It’s business time as the Lions are in New Zealand ahead of their first match against the NZ Provincial Barbarians on Saturday, but one area the wingers may need to work on throughout the midweek matches is defending cross field kicks.
Warm up matches such as that of the Provincial Barbarians are the perfect opportunity for Warren Gatland to prepare his side for three tough Test matches. But one area the squad will be mindful of working on is defending cross field kicks, before they face New Zealand on 24 June.
All Blacks sides have traditionally played with intensity as well as organisation, but they also demonstrate flair. With the ever-elusive hooker Dane Coles, number eight Kieran Read’s offloading ability and most of all the skillset and kicking ability of fly half Beaden Barrett, the Lions will be facing a big challenge.
The Barrett Factor
Barrett, arguably the most in-form player in world rugby, made 30 kicks in his last four matches for New Zealand during the autumn international tour matches.
Obviously, some of these will have been clearing kicks, but in that case why is it that the two most likely candidates to start Test matches for the Lions at fly half, Owen Farrell and Jonathan Sexton, made just 16 between them?
It’s hard to believe that the All Blacks would have spent more time inside their own 22-meter line clearing the ball than England or Ireland.
Barrett’s current form in Super Rugby is undisputable and in 11 matches for the Hurricanes he has kicked the ball 116 times in open play. Again, this might not seem like an issue if it suggests possibly winning the ball back 116 times, but this means the Lions may have to receive a kick every seven and a half minutes.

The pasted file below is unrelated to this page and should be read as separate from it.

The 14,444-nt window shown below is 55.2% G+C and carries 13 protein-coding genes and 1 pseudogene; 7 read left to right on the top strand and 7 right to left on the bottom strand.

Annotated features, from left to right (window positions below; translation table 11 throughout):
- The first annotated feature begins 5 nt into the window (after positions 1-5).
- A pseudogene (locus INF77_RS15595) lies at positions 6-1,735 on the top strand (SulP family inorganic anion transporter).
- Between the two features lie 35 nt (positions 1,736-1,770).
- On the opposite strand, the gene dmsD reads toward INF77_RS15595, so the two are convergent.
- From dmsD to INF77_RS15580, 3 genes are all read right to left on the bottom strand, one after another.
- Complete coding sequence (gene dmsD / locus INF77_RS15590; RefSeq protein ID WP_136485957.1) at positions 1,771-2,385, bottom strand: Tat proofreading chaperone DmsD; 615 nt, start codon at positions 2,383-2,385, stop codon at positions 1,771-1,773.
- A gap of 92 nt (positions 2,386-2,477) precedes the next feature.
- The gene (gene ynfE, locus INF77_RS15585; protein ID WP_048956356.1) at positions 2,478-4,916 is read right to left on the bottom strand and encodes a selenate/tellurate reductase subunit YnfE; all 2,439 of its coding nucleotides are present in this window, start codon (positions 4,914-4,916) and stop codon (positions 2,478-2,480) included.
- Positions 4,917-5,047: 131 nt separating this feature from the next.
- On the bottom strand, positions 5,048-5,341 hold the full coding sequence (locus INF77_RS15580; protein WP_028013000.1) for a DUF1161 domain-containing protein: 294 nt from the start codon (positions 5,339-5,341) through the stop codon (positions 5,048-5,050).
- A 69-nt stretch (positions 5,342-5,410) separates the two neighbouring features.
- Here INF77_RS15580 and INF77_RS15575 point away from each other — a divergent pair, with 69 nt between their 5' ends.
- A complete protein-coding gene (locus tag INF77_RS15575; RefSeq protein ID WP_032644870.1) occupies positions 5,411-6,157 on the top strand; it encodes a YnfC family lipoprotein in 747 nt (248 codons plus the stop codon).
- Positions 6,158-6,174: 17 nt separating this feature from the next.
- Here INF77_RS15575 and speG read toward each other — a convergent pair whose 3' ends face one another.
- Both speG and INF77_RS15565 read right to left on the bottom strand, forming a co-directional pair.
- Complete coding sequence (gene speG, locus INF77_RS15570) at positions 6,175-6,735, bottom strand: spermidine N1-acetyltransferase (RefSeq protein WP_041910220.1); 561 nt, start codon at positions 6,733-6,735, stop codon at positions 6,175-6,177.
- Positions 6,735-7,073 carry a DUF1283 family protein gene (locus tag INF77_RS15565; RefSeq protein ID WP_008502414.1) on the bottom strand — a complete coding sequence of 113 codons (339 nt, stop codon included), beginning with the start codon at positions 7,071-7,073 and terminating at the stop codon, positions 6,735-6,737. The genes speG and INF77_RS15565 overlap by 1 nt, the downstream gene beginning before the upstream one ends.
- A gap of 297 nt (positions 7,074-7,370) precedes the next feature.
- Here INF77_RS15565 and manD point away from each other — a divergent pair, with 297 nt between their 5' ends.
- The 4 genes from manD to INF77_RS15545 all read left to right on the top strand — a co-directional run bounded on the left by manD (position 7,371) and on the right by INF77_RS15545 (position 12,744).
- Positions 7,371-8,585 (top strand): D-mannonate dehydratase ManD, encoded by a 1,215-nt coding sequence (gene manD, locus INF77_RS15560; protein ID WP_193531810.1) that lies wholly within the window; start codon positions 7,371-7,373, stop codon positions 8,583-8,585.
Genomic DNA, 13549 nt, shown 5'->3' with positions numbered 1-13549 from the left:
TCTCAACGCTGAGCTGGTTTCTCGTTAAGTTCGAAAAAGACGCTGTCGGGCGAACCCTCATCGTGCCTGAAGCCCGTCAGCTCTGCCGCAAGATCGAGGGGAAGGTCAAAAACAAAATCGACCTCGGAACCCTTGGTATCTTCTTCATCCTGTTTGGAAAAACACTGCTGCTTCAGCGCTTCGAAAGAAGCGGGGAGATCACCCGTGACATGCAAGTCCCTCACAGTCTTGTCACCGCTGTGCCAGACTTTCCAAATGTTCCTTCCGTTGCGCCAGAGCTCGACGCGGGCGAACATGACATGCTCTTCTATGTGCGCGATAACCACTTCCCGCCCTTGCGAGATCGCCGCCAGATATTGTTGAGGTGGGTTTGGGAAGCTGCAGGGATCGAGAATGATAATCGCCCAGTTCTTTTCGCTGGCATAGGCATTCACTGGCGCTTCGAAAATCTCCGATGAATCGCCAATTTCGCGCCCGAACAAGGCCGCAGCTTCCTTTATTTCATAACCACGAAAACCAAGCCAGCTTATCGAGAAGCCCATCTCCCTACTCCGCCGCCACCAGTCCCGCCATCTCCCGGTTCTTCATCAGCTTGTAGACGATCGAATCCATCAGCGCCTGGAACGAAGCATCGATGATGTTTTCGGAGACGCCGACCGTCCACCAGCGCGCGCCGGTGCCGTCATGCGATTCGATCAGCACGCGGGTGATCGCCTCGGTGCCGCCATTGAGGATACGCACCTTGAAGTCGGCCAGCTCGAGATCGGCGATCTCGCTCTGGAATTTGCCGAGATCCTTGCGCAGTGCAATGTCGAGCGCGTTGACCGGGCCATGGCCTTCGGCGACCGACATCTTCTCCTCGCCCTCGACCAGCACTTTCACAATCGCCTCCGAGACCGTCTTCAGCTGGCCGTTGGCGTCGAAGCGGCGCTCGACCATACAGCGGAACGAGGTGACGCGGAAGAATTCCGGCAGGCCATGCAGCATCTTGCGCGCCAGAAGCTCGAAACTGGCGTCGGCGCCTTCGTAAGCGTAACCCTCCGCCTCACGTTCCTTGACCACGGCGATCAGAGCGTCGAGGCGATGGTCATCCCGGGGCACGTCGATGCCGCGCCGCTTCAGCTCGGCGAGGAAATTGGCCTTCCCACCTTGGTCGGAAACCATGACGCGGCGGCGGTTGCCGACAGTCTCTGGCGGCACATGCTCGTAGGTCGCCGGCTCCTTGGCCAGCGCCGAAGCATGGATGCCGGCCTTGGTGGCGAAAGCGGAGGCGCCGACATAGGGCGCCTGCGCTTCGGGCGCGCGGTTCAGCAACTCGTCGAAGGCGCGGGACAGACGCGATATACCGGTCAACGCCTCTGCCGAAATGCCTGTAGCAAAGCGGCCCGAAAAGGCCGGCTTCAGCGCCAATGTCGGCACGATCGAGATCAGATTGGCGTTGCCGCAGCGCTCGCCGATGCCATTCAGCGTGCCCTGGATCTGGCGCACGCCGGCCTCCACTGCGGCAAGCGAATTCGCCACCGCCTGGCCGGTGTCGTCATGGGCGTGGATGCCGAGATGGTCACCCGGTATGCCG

OK, so what if Barrett isn’t picked for the Test matches? Well, Aaron Cruden made 21 open play kicks in his last five games for the All Blacks, which is again more than the combined efforts of Farrell and Sexton.
And given that the All Blacks have a reliable clearing method via the box kick of Aaron Smith, New Zealand will almost certainly use Barrett’s cross field kick as an attacking force in the three Test matches against the Lions.
So who do the Lions have in the squad to deal with this threat?
Just two wingers within the Lions squad are over six foot, but one luxury that Gatland has is that three of his selected wingers in the squad have experience playing full back and therefore a greater knowledge of defending kicks.
But with the likes of Julian Savea and Waisake Naholo potentially challenging in the air, will Gatland opt for the pace and agility of Jack Nowell and Tommy Seymour, or will he go for the presence of George North and full back experience of Anthony Watson and Liam Williams, or even Elliot Daly?
Gatland has chosen wingers Tommy Seymour and Anthony Watson to play against the NZ Provincial Barbarians on Saturday. It’s hard to tell whether his decision would be the same if players weren’t being rested after playing European and domestic finals with their clubs, but Gatland will certainly want to work hard with his back three in defence.
Besides, Gatland’s son Bryn is playing fly half for the Barbarians and will do anything he can to win one over his old man, maybe even with a few cross-field kicks.
It will be interesting to see which wingers are paired up by Gatland over the coming midweek games, but one thing for sure is they need to be prepared for the dangers posed by either of Barrett’s boots when the three Test matches come around.
New Zealand Provincial Barbarians vs British & Irish Lions kick off is at 19:35 local, or 8:35 UK time